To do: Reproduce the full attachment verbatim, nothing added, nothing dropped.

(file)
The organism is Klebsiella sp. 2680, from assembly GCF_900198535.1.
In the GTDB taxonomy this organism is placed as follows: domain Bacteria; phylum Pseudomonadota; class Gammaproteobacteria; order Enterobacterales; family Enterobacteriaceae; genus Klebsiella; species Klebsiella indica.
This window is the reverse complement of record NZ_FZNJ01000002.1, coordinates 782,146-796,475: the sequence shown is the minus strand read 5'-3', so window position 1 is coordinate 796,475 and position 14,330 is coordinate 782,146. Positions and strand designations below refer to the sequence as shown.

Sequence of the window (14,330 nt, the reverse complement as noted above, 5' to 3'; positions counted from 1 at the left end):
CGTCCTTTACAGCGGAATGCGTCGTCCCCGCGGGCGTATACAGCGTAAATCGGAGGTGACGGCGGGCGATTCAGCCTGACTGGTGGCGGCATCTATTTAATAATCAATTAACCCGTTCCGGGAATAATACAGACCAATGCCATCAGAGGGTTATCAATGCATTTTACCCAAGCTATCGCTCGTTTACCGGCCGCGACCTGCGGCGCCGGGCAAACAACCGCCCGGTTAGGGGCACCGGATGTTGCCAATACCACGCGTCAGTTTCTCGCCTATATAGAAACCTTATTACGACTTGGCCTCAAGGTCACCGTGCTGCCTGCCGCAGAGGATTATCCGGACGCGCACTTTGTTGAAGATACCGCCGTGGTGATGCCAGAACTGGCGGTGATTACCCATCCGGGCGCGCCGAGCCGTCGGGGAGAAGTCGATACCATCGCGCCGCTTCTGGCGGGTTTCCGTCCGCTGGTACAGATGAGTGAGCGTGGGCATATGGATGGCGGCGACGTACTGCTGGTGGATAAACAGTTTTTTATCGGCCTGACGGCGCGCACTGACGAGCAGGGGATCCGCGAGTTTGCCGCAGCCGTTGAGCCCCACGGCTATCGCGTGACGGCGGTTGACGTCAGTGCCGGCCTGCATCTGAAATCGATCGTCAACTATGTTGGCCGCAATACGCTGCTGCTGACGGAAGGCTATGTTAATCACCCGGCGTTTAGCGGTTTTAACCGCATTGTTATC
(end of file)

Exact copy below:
The organism is Klebsiella sp. 2680, from assembly GCF_900198535.1.
In the GTDB taxonomy this organism is placed as follows: domain Bacteria; phylum Pseudomonadota; class Gammaproteobacteria; order Enterobacterales; family Enterobacteriaceae; genus Klebsiella; species Klebsiella indica.
This window is the reverse complement of record NZ_FZNJ01000002.1, coordinates 782,146-796,475: the sequence shown is the minus strand read 5'-3', so window position 1 is coordinate 796,475 and position 14,330 is coordinate 782,146. Positions and strand designations below refer to the sequence as shown.

Sequence of the window (14,330 nt, the reverse complement as noted above, 5' to 3'; positions counted from 1 at the left end):
CGTCCTTTACAGCGGAATGCGTCGTCCCCGCGGGCGTATACAGCGTAAATCGGAGGTGACGGCGGGCGATTCAGCCTGACTGGTGGCGGCATCTATTTAATAATCAATTAACCCGTTCCGGGAATAATACAGACCAATGCCATCAGAGGGTTATCAATGCATTTTACCCAAGCTATCGCTCGTTTACCGGCCGCGACCTGCGGCGCCGGGCAAACAACCGCCCGGTTAGGGGCACCGGATGTTGCCAATACCACGCGTCAGTTTCTCGCCTATATAGAAACCTTATTACGACTTGGCCTCAAGGTCACCGTGCTGCCTGCCGCAGAGGATTATCCGGACGCGCACTTTGTTGAAGATACCGCCGTGGTGATGCCAGAACTGGCGGTGATTACCCATCCGGGCGCGCCGAGCCGTCGGGGAGAAGTCGATACCATCGCGCCGCTTCTGGCGGGTTTCCGTCCGCTGGTACAGATGAGTGAGCGTGGGCATATGGATGGCGGCGACGTACTGCTGGTGGATAAACAGTTTTTTATCGGCCTGACGGCGCGCACTGACGAGCAGGGGATCCGCGAGTTTGCCGCAGCCGTTGAGCCCCACGGCTATCGCGTGACGGCGGTTGACGTCAGTGCCGGCCTGCATCTGAAATCGATCGTCAACTATGTTGGCCGCAATACGCTGCTGCTGACGGAAGGCTATGTTAATCACCCGGCGTTTAGCGGTTTTAACCGCATTGTTATC